• I tried using hackage-security, and couldn't make heads or tails of that library. So if someone wants to see hackage-security happen here, perhaps someone who actually understands the library will want to contribute a patch.
  • All that said: given that hackage-security is the new reality hoisted upon us, I actually lean towards moving to it in place of Git, even if it's technically inferior. We may as well reduce additional code paths needed to be followed in various tooling.
  • I don't think the issues raised here are in any way insurmountable. We can easily go back to the shallow clones that we've done in the past with the new metadata in snapshots, or simply default to not having the Hackage revision detection in place. (Side note: Hackage revisions is another example of a terrible feature.)

Herbert: please don't turn this issue into a discussion of the complaints I'm raising. I'm pointing them out here to try and encourage you to engage more respectfully on issues in the future.

@23Skidoo

This comment has been minimized.

23Skidoo commented Nov 21, 2016

/cc @edsko, who is the main author of the hackage-security library.

@dcoutts

This comment has been minimized.

dcoutts commented Nov 21, 2016

I tried using hackage-security, and couldn't make heads or tails of that library

For anyone having a go, a good place to start is the example client which is quite compact (it also demos using http-client as the http impl)

https://github.com/well-typed/hackage-security/tree/master/example-client

It may also be useful to look at the use of the interface in cabal-install where it iterates over the index, getting every revision of every .cabal file. You'd probably want something like that plus converting info the cached formats that stack uses. In principle the interface supports doing index conversions incrementally, by saving a archive directory index and starting from there (though it has to validate the saved info to know doing an incremental conversion is ok).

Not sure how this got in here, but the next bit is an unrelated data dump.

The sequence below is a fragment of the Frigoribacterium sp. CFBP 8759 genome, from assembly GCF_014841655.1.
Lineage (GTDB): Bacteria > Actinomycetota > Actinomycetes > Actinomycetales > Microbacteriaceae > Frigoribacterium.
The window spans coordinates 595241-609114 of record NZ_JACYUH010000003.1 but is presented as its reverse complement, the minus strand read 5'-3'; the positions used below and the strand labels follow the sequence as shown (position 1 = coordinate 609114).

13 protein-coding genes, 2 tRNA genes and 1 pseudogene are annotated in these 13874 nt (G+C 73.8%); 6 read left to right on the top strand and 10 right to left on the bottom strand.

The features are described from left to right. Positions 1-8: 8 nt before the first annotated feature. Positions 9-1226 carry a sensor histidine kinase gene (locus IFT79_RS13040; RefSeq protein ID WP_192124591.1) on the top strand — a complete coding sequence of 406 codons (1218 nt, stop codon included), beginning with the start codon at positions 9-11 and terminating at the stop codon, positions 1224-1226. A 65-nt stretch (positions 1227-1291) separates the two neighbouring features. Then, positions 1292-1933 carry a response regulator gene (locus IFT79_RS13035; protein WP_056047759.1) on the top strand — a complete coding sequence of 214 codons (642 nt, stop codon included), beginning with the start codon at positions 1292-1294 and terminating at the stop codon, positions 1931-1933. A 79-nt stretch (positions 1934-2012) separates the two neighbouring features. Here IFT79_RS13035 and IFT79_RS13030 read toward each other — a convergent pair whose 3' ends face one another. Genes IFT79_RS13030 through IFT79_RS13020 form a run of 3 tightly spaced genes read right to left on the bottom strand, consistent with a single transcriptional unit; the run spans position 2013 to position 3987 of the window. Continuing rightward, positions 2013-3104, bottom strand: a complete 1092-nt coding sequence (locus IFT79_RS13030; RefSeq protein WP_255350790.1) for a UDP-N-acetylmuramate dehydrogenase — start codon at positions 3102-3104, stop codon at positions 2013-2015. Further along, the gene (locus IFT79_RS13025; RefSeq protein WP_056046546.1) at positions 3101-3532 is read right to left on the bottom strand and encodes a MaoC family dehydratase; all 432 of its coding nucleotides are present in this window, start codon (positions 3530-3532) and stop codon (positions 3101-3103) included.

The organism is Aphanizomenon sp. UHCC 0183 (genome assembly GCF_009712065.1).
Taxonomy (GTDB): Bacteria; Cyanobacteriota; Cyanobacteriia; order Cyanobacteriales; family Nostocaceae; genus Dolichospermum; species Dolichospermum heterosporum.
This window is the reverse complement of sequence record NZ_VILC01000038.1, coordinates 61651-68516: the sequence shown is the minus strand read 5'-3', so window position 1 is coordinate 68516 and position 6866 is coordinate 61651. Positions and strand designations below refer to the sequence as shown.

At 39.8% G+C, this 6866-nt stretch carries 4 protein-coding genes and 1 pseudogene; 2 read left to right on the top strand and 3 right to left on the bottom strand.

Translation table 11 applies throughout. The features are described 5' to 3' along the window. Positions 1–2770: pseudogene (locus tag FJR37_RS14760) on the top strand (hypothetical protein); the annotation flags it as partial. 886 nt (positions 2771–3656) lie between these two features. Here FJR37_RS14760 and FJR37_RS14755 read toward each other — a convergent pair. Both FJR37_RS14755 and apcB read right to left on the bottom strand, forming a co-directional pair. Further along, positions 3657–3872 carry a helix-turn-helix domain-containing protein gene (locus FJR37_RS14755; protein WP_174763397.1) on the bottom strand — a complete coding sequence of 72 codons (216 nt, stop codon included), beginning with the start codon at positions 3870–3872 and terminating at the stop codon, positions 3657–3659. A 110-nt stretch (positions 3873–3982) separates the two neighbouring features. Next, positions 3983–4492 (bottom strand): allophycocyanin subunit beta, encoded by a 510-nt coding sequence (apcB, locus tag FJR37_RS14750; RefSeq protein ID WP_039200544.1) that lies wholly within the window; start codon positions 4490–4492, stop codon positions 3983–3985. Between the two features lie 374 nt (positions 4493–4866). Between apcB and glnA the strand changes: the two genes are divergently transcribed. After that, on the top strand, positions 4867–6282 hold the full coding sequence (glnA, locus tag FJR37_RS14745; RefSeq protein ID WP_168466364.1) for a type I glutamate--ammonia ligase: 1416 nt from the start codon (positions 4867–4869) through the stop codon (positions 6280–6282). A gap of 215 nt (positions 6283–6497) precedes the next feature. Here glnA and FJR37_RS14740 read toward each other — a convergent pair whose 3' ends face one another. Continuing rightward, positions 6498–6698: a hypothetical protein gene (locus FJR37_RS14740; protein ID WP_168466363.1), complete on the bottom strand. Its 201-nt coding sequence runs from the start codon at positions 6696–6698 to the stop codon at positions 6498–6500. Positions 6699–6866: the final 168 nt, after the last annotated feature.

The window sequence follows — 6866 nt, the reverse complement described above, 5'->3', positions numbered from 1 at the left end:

@alexanderkjeldaas

This comment has been minimized.

Contributor

alexanderkjeldaas commented Nov 26, 2016

According to this comment by a GitHub engineer, it seems using GitHub (or any Git-based solution at all) as a package manager's backend causes severe damage to the tool's performance.

I don't see anything like that in the comment.

Yes, having 10000 commits might be more costly than copying the resulting file. Git has lots of ways of fixing that, such as squashing or shallow checkouts.

In recent git versions we can now write git clone --shallow-since=<date>, and give all clients the same set of objects. With a reasonable caching strategy on the server side, it should be possible to reuse the calculated bundles.

@xtendo-org

This comment has been minimized.

xtendo-org commented Nov 27, 2016

@alexanderkjeldaas The comment says that shallow checkout is more costly in a long run.

... most of the initial clones are shallow, meaning that not the whole history is fetched, but just the top commit. But then subsequent fetches don't use the --depth=1 option. Ironically, this practice can be much more expensive than full fetches/clones, especially over the long term.

@alexanderkjeldaas

This comment has been minimized.

Contributor

alexanderkjeldaas commented Nov 27, 2016

@xtendo-org maybe I'm misunderstanding, but I thought the "subsequent fetches don't use the --depth=1 option" implied that the repo was converted into a full clone.

But to see how --depth=1 doesn't make sense for that repo, look at
https://github.com/CocoaPods/CocoaPods/releases
and then read
https://blogs.gnome.org/simos/2009/04/18/git-clones-vs-shallow-git-clones/

It seems that shallow clones, by cloning every tag at depth 1 basically picks up everything when there are 153 releases to shallow clone.

If the cloning is done by date, the results could be very different.

Git can do "anything", so if it needs to fetch less, then there is likely a way to achieve that.

@snoyberg

This comment has been minimized.

Contributor

snoyberg commented Dec 4, 2016

While I still think Git is the better way overall, it seems that enough people are having connectivity issues with Github that it's worth switching the backend. I have a PR at #2827. This does not address switching to hackage-security for downloads... that codebase does still intimidate me, and I'm not sure how I feel about the partial download bit and having to switch to uncompressed streams for it.

@dcoutts

This comment has been minimized.

dcoutts commented Dec 13, 2016

having to switch to uncompressed streams for it

@snoyberg it's worth noting that the partial/incremental downloading works on the compressed stream. It's a range get on the tail of the .tar.gz file.

Sign up for free to join this conversation on GitHub. Already have an account? Sign in to comment